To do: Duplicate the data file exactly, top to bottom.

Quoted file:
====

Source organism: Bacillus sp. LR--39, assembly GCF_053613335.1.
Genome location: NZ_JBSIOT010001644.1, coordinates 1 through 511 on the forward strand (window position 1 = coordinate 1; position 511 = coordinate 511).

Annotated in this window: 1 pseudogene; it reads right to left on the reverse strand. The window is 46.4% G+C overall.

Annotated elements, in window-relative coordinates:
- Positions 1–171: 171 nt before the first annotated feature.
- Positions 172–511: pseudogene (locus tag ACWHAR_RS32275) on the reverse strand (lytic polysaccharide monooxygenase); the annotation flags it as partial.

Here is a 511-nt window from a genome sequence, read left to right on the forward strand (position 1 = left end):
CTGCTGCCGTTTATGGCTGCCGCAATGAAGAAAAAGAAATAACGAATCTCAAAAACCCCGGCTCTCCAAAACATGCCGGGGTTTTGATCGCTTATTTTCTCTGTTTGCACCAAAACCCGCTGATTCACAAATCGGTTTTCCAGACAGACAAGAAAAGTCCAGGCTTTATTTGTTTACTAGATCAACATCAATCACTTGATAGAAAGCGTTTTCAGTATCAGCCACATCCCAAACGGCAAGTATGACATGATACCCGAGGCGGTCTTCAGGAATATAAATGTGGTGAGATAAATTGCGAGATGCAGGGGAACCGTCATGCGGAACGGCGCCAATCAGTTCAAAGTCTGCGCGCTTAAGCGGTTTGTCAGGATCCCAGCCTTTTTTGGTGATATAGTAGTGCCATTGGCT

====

Source organism: Bacillus sp. LR--39, assembly GCF_053613335.1.
Genome location: NZ_JBSIOT010001644.1, coordinates 1 through 511 on the forward strand (window position 1 = coordinate 1; position 511 = coordinate 511).

Annotated in this window: 1 pseudogene; it reads right to left on the reverse strand. The window is 46.4% G+C overall.

Annotated elements, in window-relative coordinates:
- Positions 1–171: 171 nt before the first annotated feature.
- Positions 172–511: pseudogene (locus tag ACWHAR_RS32275) on the reverse strand (lytic polysaccharide monooxygenase); the annotation flags it as partial.

Here is a 511-nt window from a genome sequence, read left to right on the forward strand (position 1 = left end):
CTGCTGCCGTTTATGGCTGCCGCAATGAAGAAAAAGAAATAACGAATCTCAAAAACCCCGGCTCTCCAAAACATGCCGGGGTTTTGATCGCTTATTTTCTCTGTTTGCACCAAAACCCGCTGATTCACAAATCGGTTTTCCAGACAGACAAGAAAAGTCCAGGCTTTATTTGTTTACTAGATCAACATCAATCACTTGATAGAAAGCGTTTTCAGTATCAGCCACATCCCAAACGGCAAGTATGACATGATACCCGAGGCGGTCTTCAGGAATATAAATGTGGTGAGATAAATTGCGAGATGCAGGGGAACCGTCATGCGGAACGGCGCCAATCAGTTCAAAGTCTGCGCGCTTAAGCGGTTTGTCAGGATCCCAGCCTTTTTTGGTGATATAGTAGTGCCATTGGCT